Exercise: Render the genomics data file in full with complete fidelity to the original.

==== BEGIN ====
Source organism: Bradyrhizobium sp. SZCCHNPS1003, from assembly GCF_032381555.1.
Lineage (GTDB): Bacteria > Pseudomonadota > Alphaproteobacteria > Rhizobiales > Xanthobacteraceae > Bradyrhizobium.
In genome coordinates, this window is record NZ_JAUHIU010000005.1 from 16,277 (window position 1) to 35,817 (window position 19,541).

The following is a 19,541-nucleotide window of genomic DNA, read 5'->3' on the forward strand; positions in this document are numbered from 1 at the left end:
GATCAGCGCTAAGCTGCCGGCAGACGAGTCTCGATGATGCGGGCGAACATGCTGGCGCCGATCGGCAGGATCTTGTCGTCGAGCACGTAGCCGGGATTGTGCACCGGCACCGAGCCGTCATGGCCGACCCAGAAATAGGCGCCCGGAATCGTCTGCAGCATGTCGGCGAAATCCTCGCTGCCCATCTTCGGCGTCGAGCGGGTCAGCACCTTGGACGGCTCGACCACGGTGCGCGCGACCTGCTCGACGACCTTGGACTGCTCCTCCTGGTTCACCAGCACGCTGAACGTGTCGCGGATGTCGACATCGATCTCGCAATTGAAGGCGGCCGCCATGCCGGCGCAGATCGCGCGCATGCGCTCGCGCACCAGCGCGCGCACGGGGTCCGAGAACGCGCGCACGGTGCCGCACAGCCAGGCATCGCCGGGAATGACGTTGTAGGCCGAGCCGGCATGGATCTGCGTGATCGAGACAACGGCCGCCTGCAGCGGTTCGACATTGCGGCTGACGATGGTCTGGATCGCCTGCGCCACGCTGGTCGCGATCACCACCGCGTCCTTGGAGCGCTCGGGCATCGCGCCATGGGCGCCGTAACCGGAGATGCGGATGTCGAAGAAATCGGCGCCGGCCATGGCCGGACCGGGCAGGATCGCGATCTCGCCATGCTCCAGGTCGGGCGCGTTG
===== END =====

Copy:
Source organism: Bradyrhizobium sp. SZCCHNPS1003, from assembly GCF_032381555.1.
Lineage (GTDB): Bacteria > Pseudomonadota > Alphaproteobacteria > Rhizobiales > Xanthobacteraceae > Bradyrhizobium.
In genome coordinates, this window is record NZ_JAUHIU010000005.1 from 16,277 (window position 1) to 35,817 (window position 19,541).

The following is a 19,541-nucleotide window of genomic DNA, read 5'->3' on the forward strand; positions in this document are numbered from 1 at the left end:
GATCAGCGCTAAGCTGCCGGCAGACGAGTCTCGATGATGCGGGCGAACATGCTGGCGCCGATCGGCAGGATCTTGTCGTCGAGCACGTAGCCGGGATTGTGCACCGGCACCGAGCCGTCATGGCCGACCCAGAAATAGGCGCCCGGAATCGTCTGCAGCATGTCGGCGAAATCCTCGCTGCCCATCTTCGGCGTCGAGCGGGTCAGCACCTTGGACGGCTCGACCACGGTGCGCGCGACCTGCTCGACGACCTTGGACTGCTCCTCCTGGTTCACCAGCACGCTGAACGTGTCGCGGATGTCGACATCGATCTCGCAATTGAAGGCGGCCGCCATGCCGGCGCAGATCGCGCGCATGCGCTCGCGCACCAGCGCGCGCACGGGGTCCGAGAACGCGCGCACGGTGCCGCACAGCCAGGCATCGCCGGGAATGACGTTGTAGGCCGAGCCGGCATGGATCTGCGTGATCGAGACAACGGCCGCCTGCAGCGGTTCGACATTGCGGCTGACGATGGTCTGGATCGCCTGCGCCACGCTGGTCGCGATCACCACCGCGTCCTTGGAGCGCTCGGGCATCGCGCCATGGGCGCCGTAACCGGAGATGCGGATGTCGAAGAAATCGGCGCCGGCCATGGCCGGACCGGGCAGGATCGCGATCTCGCCATGCTCCAGGTCGGGCGCGTTG